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Taxation law

MMV Capital : GAAR Does Not Apply to Abuse of General Policy Against Loss-Trading

Oct 1st, 2020

By Hyacinthe Huguet

In MMV Capital Partners Inc. v. The Queen, (2020 TCC 82) the Tax Court of Canada reaffirmed that the de jure[1] bright-line test is to be applied under subsection 111(5) of the Income Tax Act (the “ITA”) and emphasized that GAAR does not apply to an avoidance transaction which merely violates a general fiscal policy.

In short, the facts of the case are the following:

  • In 2002, MMV Capital, a company in the business of voice over internet protocol applications, was facing financial hardship and was showing important losses;
  • That same year, MMV Finance was incorporated;
  • In 2004 MMV Financial was incorporated. MMV Financial owned indirectly all of the non-voting stock and 45% of the common shares of MMV Finance. At that point, neither MMV Financial nor MMV Finance owned shares in MMV Capital;
  • In 2009, MMV Capital was put under receivership and ceased to carry its business operations;
  • The following year, MMV Financial indirectly acquired all of the outstanding non-voting shares of MMV Capital and 17 of its 35 voting shares;
  • In 2011, MMV Financial and MMV Finance transferred to MMV Capital loan portfolios totaling a fair-market value of approximately 109 million dollars.
  • From that point on, MMV Capital carried on a venture lending business;
  • From 2011 to 2015 MMV Capital applied non-capital losses from prior years in the amount of approximately 23,5 million dollars.

The parties agreed that MMV Capital realized a tax benefit and that the series of transactions outlined above constituted avoidance transactions. Hence, the court only had to determine whether MMV Capital had misused or abused the provisions set out at section 111 of the ITA, and in particular subsection 111(5) of the ITA, which prevents a taxpayer from using non-capital losses from prior years when that taxpayer has been subject to a change of control.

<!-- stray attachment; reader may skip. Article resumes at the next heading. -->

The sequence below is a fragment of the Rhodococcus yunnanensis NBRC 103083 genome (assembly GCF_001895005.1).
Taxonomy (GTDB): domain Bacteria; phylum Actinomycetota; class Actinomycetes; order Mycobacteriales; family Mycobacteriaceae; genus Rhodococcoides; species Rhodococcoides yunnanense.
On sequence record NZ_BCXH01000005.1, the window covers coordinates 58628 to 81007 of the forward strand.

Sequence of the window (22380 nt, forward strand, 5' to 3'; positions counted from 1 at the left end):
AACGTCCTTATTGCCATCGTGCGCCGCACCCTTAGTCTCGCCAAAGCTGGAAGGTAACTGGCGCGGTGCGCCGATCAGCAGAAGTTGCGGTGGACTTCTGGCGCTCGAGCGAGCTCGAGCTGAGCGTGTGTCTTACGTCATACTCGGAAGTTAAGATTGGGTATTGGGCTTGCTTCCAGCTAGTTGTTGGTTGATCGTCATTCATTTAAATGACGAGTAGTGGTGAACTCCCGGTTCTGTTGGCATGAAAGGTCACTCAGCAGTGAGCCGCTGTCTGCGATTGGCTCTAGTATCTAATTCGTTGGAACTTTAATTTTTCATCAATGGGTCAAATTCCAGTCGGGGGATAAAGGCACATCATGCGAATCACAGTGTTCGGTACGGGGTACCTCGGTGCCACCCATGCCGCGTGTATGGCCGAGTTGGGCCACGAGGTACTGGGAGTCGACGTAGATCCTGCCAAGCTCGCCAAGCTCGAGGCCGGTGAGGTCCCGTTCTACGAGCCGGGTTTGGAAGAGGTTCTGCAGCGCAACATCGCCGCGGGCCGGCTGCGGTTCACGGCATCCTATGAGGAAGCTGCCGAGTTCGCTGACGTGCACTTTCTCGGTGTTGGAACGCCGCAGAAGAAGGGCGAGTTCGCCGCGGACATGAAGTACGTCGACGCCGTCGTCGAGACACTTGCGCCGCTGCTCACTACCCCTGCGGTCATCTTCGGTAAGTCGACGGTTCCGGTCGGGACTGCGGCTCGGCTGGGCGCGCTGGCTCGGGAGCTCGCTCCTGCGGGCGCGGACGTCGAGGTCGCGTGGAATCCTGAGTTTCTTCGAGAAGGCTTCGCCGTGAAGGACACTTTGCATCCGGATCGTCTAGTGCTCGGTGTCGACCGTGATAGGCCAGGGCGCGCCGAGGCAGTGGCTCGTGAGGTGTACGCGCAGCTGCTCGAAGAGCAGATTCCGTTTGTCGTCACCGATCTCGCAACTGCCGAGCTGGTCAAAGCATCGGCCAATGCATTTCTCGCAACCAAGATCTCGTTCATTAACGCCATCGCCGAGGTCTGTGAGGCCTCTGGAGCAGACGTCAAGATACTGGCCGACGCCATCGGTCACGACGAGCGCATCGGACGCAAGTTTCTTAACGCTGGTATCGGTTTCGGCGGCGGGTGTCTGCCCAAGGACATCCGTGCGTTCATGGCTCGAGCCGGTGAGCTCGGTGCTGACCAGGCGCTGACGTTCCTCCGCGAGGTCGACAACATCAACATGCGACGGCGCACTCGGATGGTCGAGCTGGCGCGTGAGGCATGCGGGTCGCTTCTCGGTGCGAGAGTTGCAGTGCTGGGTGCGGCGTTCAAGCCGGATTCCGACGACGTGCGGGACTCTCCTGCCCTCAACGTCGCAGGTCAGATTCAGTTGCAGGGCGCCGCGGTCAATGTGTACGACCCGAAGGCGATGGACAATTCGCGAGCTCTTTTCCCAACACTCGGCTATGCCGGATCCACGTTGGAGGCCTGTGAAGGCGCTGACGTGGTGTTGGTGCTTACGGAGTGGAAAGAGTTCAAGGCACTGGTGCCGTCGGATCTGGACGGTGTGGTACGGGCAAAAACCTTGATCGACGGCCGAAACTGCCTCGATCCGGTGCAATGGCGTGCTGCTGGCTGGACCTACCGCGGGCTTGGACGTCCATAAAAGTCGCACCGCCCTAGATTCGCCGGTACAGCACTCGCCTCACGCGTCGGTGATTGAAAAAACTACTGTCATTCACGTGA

While acknowledging that there is a general policy against loss-trading, the court found that GAAR did not apply, mainly because MMV Capital had not been subject to a change of control. In coming to that conclusion, the court reaffirmed the principle according to which the bright-line de jure control test rather than a de facto control[2] test is to be applied under subsection 111(5) of the ITA. Unsurprisingly, the court’s reasoning relied heavily on the Supreme Court of Canada’s decision in Duha Printers (Western) Ltd. v. Canada ([1998] 1 SCR 795).

Applying the bright-line de jure control test, the court found that MMV Capital had not been subject to an acquisition of control under the meaning of subsection 111(5) of the ITA and that, consequently, MMV Capital had not misused or abused section 111 of the ITA.

Further, the court posited that, if Parliament had intended courts to apply de facto control under subsection 111(5), it would have explicitly referred to de facto control in the provision as is the case in other provisions of the ITA. Finally, the court noted that the 2013 amendments of the ITA extended the restrictions on loss-trading by deeming de jure control to have been acquired under certain circumstances but noticeably did not expand the notion of control to that of de facto control under subsection 111(5) of the ITA.

While the court’s findings in this case are not surprising as they closely follow the precedent set by the Supreme Court of Canada, the court’s decision serves as a useful reminder that GAAR does not apply to the abuse of a general fiscal policy not codified in the ITA.  

[1] De jure control means having enough votes to elect the board of directors, that is 50% +1 of the voting shares of a corporation.

[2] De facto control refers to a much broader conception of control than de jure control. De facto control can refer to the influence that an entity or individual can exert on a corporation to control it and is assessed on a case-by-case basis by tax authorities.